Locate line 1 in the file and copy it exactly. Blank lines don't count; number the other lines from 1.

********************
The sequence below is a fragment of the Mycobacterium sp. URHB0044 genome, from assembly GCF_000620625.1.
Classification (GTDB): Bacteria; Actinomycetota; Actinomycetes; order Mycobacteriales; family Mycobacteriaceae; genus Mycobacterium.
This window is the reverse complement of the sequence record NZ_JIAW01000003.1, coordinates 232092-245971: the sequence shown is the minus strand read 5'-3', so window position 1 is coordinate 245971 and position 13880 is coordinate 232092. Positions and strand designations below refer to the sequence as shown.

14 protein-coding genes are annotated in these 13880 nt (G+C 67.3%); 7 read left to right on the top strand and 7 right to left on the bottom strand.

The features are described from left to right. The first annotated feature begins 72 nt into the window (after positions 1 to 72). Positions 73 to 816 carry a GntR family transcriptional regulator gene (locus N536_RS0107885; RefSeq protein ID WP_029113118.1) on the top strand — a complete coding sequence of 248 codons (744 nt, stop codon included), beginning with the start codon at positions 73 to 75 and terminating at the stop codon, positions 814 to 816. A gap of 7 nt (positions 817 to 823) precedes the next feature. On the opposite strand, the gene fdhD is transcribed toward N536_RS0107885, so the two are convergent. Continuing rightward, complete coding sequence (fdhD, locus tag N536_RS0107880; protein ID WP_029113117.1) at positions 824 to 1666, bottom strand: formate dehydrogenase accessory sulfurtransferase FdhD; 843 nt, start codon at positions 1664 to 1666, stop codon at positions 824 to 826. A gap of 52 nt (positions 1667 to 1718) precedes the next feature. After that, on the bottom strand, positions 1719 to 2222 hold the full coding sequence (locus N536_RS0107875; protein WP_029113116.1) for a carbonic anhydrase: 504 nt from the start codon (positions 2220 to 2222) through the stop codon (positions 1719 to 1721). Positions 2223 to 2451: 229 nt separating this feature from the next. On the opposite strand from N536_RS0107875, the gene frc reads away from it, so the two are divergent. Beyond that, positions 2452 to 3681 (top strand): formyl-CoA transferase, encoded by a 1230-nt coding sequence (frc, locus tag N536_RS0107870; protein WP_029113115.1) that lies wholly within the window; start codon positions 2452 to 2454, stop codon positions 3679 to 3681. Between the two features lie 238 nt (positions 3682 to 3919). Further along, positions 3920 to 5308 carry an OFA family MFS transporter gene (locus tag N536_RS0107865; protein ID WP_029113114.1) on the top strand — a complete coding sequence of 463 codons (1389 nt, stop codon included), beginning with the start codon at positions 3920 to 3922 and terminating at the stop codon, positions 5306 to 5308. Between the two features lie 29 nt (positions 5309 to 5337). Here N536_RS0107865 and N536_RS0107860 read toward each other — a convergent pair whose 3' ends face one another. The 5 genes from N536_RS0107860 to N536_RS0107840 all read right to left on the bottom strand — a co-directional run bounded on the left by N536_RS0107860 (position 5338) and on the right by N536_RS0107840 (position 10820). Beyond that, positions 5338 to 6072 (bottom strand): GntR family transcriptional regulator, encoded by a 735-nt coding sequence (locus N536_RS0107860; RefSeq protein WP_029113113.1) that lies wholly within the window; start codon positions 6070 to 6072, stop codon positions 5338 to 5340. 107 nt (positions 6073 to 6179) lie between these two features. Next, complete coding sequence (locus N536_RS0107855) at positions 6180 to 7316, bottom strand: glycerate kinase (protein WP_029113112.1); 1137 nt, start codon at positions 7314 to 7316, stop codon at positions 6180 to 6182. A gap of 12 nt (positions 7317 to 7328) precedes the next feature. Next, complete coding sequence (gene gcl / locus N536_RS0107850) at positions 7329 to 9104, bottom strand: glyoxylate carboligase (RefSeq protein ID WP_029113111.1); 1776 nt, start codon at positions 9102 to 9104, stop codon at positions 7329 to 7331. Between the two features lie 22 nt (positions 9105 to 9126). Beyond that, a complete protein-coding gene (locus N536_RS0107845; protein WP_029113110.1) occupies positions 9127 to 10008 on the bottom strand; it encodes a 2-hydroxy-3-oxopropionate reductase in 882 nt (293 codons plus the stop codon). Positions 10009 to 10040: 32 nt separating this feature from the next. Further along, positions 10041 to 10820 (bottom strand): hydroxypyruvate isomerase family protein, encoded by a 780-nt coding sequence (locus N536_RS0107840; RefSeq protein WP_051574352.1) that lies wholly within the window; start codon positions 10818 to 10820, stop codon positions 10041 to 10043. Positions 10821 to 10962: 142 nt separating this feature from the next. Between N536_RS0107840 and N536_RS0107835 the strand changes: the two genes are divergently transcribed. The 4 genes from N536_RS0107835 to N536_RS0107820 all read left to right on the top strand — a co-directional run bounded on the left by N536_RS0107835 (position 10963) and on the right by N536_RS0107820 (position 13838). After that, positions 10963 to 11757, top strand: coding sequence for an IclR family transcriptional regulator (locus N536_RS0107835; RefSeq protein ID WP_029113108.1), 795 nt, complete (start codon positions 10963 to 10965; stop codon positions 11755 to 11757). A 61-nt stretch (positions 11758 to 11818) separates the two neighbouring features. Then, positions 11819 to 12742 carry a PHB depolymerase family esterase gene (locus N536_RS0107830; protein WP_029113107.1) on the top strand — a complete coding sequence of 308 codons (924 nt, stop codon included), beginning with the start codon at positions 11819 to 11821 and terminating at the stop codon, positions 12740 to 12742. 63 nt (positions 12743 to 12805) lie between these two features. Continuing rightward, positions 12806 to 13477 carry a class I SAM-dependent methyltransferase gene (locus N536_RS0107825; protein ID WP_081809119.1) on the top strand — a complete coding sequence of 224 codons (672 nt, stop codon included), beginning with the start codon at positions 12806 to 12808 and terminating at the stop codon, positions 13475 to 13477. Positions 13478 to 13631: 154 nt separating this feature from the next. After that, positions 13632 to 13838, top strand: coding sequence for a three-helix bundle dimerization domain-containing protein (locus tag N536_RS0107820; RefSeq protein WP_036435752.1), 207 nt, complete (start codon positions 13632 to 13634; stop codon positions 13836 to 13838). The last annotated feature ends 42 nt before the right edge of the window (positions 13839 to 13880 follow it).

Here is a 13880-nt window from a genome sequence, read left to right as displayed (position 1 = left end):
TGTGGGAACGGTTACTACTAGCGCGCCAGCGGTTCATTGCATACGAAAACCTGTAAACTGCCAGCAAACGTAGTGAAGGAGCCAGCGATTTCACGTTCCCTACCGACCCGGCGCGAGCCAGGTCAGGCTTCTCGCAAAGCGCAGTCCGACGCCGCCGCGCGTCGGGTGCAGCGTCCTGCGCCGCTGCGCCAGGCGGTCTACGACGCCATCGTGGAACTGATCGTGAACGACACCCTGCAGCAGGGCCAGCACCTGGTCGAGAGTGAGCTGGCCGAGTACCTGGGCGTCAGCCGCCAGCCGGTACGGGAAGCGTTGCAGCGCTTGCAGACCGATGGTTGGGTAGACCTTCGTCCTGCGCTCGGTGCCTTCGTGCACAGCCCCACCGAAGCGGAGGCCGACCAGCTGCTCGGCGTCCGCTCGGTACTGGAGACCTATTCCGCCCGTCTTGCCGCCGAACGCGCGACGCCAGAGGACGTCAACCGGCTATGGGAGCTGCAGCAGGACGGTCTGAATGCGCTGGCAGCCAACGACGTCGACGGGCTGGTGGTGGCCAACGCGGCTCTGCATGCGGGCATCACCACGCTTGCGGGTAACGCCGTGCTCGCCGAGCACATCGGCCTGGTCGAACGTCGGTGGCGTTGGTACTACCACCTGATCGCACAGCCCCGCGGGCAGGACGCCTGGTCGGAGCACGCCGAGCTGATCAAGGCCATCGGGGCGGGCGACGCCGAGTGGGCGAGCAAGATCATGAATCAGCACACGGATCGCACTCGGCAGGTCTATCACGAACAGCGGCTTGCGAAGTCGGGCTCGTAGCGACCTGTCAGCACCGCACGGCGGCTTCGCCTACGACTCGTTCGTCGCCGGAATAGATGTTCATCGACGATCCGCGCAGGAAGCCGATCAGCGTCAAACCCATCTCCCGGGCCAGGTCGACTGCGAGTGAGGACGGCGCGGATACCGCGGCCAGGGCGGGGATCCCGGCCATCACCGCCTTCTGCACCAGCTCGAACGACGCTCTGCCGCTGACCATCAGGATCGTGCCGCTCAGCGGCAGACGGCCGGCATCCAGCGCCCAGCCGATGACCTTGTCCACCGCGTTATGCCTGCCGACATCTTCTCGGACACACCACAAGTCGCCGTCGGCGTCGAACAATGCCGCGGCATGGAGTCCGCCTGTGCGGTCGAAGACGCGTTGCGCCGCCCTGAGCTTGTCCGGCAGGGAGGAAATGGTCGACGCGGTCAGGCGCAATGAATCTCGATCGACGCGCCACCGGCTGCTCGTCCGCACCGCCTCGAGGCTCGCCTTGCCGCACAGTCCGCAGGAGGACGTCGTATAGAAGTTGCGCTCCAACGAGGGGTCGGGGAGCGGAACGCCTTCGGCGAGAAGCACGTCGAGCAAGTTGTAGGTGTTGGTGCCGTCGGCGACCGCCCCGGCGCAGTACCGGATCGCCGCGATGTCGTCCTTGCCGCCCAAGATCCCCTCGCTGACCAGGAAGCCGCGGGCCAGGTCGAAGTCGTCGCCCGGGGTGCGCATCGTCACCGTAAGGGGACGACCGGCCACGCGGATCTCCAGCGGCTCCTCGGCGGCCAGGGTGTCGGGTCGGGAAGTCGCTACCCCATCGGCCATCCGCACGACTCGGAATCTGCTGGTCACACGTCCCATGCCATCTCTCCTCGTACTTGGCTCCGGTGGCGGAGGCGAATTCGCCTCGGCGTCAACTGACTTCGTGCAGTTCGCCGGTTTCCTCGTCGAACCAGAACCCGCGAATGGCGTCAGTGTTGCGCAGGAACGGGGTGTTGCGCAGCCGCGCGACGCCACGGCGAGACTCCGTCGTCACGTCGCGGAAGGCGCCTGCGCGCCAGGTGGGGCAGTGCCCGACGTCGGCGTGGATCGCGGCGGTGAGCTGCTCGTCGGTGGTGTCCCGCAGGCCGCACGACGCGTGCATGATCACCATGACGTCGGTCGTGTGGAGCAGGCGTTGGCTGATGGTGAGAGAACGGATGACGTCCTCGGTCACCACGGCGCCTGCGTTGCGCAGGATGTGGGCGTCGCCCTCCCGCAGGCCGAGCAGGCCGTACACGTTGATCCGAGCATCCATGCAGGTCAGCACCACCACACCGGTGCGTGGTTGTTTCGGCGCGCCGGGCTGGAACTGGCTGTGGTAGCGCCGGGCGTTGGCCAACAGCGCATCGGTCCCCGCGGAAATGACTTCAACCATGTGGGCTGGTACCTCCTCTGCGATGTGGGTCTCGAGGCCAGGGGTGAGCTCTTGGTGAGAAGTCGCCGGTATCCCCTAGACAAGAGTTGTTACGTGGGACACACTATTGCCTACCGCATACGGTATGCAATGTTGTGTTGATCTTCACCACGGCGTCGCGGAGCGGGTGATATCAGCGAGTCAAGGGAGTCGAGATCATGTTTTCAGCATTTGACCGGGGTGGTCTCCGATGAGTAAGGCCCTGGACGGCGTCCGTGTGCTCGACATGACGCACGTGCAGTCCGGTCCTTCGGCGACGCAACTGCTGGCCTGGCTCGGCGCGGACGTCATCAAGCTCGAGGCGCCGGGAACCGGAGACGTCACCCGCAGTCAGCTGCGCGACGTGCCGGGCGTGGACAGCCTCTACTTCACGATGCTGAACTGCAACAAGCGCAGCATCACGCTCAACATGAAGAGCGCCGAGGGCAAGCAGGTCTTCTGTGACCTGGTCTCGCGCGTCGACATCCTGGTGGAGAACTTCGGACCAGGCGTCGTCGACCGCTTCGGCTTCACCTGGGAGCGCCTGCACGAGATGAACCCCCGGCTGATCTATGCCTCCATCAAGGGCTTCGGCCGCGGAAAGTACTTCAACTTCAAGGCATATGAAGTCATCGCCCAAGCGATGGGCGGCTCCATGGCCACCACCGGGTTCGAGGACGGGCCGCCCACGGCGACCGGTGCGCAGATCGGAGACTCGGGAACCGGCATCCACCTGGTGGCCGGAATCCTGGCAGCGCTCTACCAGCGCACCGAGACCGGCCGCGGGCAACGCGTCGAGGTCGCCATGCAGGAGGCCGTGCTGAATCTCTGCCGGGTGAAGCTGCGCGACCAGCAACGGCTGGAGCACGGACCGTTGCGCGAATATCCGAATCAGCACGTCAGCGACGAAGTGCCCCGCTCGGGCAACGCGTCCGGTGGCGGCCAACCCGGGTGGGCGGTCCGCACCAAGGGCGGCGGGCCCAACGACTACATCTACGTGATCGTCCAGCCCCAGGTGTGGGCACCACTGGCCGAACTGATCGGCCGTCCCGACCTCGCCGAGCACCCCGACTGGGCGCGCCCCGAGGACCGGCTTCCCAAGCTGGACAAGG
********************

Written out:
The sequence below is a fragment of the Mycobacterium sp. URHB0044 genome, from assembly GCF_000620625.1.